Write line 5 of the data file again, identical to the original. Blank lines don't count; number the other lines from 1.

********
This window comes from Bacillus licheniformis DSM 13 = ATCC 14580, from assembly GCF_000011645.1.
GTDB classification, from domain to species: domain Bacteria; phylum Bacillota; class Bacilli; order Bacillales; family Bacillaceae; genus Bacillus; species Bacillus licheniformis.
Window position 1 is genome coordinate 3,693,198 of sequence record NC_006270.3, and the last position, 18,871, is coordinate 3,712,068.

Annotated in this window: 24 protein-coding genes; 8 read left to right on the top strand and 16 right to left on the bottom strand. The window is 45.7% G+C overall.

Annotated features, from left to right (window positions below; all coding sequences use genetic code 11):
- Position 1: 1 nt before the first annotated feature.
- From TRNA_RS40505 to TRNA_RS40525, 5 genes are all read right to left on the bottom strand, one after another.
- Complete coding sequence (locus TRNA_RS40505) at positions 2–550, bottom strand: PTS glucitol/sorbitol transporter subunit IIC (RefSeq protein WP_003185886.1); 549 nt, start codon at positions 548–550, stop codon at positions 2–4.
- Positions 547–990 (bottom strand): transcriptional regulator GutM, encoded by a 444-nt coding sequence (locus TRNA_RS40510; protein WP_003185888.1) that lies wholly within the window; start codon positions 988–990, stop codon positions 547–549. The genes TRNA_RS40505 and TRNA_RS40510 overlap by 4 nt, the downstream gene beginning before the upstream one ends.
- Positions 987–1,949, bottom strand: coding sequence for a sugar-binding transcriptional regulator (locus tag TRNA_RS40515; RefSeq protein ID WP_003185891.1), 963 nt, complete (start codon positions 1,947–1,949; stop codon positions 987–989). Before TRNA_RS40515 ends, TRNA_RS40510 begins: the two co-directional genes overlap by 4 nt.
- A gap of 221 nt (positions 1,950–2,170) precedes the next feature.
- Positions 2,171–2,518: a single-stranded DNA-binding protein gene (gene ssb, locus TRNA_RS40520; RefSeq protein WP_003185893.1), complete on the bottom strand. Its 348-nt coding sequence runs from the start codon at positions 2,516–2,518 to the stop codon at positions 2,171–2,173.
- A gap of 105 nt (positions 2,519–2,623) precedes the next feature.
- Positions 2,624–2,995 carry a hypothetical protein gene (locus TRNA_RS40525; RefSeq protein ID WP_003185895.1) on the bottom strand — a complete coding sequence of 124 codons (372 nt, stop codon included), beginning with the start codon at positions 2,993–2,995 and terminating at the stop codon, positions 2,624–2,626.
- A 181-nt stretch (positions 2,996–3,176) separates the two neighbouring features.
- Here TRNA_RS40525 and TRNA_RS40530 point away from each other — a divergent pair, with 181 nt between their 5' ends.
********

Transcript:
Annotated features, from left to right (window positions below; all coding sequences use genetic code 11):